"Availability is not a concern. We are getting normal supplies and none of the suppliers has sought any deferment," an official with Indian Oil Corp (IOC) - the nation's largest oil firm, said.

India, the government official said, is closely monitoring the evolving situation and is in touch with the US and other nations.

While supplies at the moment seem to be of little worry for India, it is the prices that are a cause of concern.

Domestic fuel prices - which are directly linked to international oil prices - have not been revised for a record 113 days in a row.

Rates are supposed to be revised on a daily basis but state-owned fuel retailers IOC, BPCL and HPCL froze rates sooner than electioneering to elect a new government in Uttar Pradesh, Punjab and three other states started.

Retail pump rates are aligned to a price of $82-83 per barrel and they would certainly go up once elections end next month, industry officials said. Petrol costs Rs 95.41 a litre in Delhi and diesel is priced at Rs 86.67. This price is after accounting for the excise duty cut and a reduction in the VAT rate by the Delhi government.

Prior to these tax reductions, petrol price had touched an all-time high of Rs 110.04 a litre and diesel came for Rs 98.42. These rates corresponded to Brent soaring to a peak of $86.40 per barrel on October 26, 2021. Brent was $82.74 on November 5, 2021, before it started to fall and touched $68.87 a barrel in December.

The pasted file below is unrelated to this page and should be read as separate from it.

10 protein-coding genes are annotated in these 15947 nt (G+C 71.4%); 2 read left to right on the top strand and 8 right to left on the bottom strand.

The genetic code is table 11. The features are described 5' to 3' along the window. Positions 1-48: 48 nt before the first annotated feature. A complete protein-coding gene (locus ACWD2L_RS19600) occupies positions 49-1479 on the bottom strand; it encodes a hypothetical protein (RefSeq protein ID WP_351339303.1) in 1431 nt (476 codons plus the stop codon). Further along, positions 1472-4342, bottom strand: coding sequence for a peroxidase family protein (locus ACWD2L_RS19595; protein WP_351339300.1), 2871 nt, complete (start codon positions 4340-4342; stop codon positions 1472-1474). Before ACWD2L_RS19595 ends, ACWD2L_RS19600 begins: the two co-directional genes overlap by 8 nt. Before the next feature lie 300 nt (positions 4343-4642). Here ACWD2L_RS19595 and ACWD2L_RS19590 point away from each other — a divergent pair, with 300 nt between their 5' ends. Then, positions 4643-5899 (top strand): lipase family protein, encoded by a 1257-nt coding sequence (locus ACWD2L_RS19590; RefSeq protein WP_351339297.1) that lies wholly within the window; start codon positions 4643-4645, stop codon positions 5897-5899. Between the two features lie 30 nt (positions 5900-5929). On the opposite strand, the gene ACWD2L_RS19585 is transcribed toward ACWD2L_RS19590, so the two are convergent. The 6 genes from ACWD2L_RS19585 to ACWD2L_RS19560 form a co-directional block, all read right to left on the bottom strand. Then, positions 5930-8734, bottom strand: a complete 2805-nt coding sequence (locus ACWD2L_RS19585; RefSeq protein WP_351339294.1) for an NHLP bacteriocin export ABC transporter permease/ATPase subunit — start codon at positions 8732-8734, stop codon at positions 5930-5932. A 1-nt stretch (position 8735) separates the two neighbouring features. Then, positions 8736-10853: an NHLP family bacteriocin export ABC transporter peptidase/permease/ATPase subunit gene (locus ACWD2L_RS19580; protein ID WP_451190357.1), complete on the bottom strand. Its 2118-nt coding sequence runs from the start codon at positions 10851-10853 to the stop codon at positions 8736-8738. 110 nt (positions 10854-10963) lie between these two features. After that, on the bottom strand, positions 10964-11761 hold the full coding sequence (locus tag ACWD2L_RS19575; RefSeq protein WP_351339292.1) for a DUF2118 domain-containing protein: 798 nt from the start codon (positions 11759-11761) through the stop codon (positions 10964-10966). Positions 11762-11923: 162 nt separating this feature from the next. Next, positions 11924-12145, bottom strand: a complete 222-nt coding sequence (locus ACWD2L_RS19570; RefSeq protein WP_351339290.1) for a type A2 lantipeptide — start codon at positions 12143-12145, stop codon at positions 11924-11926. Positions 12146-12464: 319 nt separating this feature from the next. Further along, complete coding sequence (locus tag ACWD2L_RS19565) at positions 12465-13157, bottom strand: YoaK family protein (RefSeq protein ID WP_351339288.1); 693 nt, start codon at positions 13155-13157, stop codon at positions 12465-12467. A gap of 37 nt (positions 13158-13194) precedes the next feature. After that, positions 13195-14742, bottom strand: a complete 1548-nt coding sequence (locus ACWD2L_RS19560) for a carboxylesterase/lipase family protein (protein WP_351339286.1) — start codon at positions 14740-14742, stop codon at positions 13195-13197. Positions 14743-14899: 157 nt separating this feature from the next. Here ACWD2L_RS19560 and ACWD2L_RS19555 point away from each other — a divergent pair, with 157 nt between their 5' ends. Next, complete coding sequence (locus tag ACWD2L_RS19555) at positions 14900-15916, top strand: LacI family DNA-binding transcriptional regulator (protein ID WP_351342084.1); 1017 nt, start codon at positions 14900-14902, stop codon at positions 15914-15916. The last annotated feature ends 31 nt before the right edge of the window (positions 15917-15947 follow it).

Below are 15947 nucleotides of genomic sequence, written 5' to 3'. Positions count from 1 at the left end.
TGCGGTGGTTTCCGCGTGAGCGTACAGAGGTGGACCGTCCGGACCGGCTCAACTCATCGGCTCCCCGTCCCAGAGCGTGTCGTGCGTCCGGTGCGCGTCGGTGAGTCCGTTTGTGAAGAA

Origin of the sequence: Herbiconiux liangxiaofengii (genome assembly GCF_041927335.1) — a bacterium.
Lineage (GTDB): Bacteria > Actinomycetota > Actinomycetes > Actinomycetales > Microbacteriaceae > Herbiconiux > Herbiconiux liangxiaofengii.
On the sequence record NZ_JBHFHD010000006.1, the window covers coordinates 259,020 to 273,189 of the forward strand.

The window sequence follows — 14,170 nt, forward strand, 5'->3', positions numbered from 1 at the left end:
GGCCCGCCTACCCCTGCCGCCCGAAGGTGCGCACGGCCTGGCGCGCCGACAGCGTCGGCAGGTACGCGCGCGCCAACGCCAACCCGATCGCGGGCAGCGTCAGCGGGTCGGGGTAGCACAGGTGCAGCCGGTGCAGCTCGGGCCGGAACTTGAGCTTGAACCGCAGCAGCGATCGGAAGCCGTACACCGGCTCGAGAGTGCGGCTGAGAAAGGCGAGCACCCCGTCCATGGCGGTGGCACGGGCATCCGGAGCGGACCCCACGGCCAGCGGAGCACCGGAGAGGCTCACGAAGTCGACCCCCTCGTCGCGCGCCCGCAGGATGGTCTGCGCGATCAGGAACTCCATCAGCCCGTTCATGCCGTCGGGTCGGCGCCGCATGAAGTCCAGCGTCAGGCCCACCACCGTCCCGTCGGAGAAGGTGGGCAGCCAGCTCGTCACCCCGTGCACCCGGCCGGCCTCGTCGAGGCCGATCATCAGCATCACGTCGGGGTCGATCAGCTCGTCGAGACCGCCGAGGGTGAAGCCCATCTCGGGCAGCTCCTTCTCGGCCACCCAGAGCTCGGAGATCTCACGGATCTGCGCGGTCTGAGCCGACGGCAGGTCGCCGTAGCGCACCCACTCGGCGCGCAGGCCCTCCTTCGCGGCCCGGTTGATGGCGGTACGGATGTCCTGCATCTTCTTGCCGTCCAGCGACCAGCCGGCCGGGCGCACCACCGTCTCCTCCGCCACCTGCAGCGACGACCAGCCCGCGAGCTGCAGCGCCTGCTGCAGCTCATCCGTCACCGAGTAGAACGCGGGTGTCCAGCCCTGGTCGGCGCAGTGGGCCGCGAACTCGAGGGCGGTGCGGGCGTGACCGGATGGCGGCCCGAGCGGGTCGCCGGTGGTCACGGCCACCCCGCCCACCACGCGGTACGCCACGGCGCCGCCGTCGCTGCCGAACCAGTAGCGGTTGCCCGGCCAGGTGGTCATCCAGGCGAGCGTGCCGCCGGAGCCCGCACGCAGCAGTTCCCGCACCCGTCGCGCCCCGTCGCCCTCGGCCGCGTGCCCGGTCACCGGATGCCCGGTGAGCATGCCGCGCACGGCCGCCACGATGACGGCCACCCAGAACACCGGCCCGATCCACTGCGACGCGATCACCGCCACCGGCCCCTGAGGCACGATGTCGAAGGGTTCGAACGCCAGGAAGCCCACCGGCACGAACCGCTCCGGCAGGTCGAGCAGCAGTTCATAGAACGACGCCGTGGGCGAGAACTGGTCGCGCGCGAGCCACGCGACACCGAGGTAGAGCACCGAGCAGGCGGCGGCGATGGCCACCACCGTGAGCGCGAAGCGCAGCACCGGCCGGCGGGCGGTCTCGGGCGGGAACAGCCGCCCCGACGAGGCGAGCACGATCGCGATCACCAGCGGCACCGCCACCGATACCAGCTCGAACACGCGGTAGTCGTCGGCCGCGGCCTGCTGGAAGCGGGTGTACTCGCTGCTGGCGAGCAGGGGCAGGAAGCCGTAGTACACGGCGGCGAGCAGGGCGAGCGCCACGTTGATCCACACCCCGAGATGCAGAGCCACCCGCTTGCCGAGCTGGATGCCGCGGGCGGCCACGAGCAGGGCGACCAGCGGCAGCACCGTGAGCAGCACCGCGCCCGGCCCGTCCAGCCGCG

Prices, however, started to rise thereafter and have risen by 12 per cent in February alone, they said.

Petrol and diesel prices have been in the past frozen before crucial elections.

There was a 19-day price freeze on petrol and diesel ahead of Karnataka polls in May 2018, despite international fuel prices going up by nearly $5 per barrel. However, no sooner were the elections over, oil companies rapidly passed on to customers the desired increase — over 16-straight days post-May 14, 2018. Petrol prices climbed by Rs 3.8 per litre and diesel by Rs 3.38 per litre after the hike.

Similarly, they had stopped revising fuel prices for almost 14 days ahead of the assembly elections in Gujarat in December 2017.

These companies had also imposed a freeze on petrol and diesel prices between January 16, 2017, and April 1, 2017, when assembly elections in five states — Punjab, Goa, Uttarakhand, Uttar Pradesh and Manipur — were held.

During the 2019 general elections, they moderated the revision by not passing on all of the desired increase in rates to consumers, industry sources said. The rates began to rise a day after the final phase of polling for the Lok Sabha elections ended.

The current 110-day hiatus is the longest since daily fuel price revision was adopted in June 2017. Prior to this, there was an 82-day hiatus in rate revision between March 17, 2020, and June 6, 2020.

The 82-day hiatus in rate revision in 2020 followed the government raised excise duty on petrol and diesel by Rs 3 per litre each to mop up gains arising from falling international rates. The government on May 6, 2020, again raised excise duties by Rs 10 per litre on petrol and Rs 13 per litre on diesel.